In paragraph twenty-five and twenty six, Mead illustrates another way that society can enrich the whole while not abandoning the individual. The main goal would be a focus on actual distinctions, loosing the rigidity one faces over contrived differences as opposed to genuine differences. She emphasizes the fact that a society can celebrate its individuals as well as its over-all culture by eliminating the unrealistic expectations that inhibit both the sexes. This allows both man and women to exercise their individual gifts to aid their society. And in doing such, society would allow its children to grow, nurturing their unique gifts into fruition and not focus on the confines of their sex. It is mind-boggling to imagine how many could benefit if their own temperament and personality were actually taken into account as opposed to the biological form one is born into. She acknowledges the history of societies, declaring that this society would not forget the “standards of diversity” (869) it was built upon. In such a setting, she states, society would grow and flourish, because that cultural lifestyle would cultivate the capabilities inherent within each of its members.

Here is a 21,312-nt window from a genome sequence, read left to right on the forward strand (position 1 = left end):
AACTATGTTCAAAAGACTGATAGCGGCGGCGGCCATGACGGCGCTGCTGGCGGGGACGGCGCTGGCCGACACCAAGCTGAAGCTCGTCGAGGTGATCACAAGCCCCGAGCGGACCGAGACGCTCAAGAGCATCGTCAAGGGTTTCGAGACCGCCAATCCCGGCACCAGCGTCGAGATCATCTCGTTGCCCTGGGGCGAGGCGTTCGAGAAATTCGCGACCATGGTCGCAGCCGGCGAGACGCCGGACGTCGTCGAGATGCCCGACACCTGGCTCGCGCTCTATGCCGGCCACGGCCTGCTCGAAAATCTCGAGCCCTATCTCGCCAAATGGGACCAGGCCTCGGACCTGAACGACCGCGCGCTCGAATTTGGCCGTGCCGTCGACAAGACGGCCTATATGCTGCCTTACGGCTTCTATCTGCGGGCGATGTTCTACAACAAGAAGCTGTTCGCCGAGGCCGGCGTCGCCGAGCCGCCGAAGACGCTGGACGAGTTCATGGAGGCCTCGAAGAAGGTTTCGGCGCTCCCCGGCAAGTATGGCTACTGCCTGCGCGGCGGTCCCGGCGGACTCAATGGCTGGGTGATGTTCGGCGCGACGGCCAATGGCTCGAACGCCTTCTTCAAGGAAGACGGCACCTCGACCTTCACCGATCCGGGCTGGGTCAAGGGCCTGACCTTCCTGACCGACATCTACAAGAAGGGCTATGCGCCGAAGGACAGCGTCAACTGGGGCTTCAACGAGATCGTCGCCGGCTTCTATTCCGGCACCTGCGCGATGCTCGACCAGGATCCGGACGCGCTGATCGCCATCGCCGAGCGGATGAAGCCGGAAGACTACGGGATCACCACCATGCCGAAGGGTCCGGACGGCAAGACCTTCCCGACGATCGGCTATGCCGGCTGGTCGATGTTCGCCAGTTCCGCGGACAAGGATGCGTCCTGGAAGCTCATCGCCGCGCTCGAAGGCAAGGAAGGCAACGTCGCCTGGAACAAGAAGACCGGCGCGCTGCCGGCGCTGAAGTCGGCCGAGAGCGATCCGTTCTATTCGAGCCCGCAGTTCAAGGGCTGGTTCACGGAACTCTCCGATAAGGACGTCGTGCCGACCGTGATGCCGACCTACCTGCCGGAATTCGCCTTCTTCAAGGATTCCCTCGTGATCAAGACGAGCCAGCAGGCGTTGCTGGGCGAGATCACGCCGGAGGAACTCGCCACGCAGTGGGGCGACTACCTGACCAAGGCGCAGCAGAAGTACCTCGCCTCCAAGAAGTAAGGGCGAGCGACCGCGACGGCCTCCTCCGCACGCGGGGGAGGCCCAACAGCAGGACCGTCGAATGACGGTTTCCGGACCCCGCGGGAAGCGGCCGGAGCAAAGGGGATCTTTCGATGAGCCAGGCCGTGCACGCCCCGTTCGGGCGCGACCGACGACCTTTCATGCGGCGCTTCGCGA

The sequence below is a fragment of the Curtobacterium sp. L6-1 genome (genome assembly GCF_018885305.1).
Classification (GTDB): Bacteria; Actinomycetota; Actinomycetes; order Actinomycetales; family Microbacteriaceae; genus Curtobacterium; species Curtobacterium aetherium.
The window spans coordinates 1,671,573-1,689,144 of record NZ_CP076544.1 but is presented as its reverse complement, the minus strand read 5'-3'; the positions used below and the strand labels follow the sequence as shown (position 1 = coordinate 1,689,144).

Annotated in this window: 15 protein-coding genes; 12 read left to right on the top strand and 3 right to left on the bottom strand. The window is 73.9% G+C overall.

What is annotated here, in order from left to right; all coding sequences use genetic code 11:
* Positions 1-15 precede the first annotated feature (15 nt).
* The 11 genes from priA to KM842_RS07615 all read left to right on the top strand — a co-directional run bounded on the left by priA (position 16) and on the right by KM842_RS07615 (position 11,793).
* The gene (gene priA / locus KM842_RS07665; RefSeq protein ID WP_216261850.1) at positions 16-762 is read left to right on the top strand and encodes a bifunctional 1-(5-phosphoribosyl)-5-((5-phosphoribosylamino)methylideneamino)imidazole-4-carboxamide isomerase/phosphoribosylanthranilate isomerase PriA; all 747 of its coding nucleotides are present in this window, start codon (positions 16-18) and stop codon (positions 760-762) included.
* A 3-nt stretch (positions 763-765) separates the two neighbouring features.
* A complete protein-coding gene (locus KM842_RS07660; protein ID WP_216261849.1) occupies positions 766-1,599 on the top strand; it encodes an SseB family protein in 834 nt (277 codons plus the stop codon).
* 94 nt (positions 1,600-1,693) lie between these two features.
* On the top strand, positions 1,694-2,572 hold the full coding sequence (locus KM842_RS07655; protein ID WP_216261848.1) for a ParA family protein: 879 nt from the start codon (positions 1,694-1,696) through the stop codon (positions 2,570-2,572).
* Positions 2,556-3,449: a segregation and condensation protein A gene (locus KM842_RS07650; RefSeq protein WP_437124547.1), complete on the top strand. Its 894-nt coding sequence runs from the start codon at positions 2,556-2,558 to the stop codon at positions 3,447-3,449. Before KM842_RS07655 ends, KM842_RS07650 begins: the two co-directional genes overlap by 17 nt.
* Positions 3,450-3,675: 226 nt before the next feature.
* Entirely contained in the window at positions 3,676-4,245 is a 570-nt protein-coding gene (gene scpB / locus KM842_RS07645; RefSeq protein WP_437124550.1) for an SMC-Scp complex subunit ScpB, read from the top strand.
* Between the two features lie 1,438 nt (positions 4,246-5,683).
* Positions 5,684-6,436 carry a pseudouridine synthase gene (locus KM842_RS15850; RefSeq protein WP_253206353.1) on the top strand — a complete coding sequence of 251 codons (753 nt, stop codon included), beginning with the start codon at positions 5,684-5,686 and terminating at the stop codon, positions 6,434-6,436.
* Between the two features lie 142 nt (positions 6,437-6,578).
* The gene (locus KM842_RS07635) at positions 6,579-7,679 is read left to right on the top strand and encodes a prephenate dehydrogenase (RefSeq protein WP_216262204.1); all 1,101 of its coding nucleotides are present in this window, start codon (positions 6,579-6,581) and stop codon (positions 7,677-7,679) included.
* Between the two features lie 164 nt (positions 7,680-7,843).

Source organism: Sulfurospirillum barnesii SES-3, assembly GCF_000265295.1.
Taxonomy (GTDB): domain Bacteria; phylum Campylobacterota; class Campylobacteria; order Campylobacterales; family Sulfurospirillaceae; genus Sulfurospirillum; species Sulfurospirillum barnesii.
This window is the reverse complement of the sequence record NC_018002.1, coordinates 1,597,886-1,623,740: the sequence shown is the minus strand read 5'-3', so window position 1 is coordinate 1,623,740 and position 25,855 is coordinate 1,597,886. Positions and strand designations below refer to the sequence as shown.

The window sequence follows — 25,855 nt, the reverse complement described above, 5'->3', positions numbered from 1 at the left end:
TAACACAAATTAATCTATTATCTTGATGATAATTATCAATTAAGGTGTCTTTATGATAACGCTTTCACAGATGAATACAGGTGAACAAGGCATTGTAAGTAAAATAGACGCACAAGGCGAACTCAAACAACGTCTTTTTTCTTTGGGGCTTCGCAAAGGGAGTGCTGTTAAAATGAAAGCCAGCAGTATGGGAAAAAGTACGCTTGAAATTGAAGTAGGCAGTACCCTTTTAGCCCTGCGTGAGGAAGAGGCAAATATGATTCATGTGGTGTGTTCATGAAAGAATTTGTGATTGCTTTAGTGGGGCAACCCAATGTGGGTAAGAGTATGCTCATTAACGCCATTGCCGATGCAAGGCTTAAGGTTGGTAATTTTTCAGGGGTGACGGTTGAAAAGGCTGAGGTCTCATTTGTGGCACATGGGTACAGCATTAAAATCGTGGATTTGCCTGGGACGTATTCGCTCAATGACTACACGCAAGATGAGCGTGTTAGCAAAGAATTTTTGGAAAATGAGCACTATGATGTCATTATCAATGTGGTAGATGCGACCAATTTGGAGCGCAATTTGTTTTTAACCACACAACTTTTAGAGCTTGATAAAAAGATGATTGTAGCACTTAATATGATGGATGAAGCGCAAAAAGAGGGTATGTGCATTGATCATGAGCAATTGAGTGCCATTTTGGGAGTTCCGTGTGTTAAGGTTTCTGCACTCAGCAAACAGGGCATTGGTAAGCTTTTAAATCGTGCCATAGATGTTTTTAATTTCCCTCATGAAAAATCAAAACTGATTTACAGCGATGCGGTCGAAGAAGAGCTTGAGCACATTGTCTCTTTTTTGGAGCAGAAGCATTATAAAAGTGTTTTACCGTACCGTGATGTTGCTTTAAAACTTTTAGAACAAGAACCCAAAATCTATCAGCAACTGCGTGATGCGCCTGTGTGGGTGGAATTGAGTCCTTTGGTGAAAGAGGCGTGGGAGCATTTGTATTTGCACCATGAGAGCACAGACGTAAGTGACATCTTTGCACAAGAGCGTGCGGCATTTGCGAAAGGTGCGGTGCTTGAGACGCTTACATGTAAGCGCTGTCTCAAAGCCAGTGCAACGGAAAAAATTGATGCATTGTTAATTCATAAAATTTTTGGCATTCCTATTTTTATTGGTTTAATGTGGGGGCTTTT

In her closing paragraph, Mead reminds the reader of past societies necessity to uphold “artificial distinctions” (870) most obviously between genders. She argues that the individual will not gain anything by demanding equality and denying all differences. Instead she encourages a wider vision, one in which we acknowledge and understand the extensive portrayal of characteristics within a single individual. She concludes that the ideal society would be one in which sex is not a defining factor, but the personality and the gifts an individual possesses are the qualities that determine their place in society. Mead’s overall message is to focus on what is real as opposed to what has been fabricated to appear real.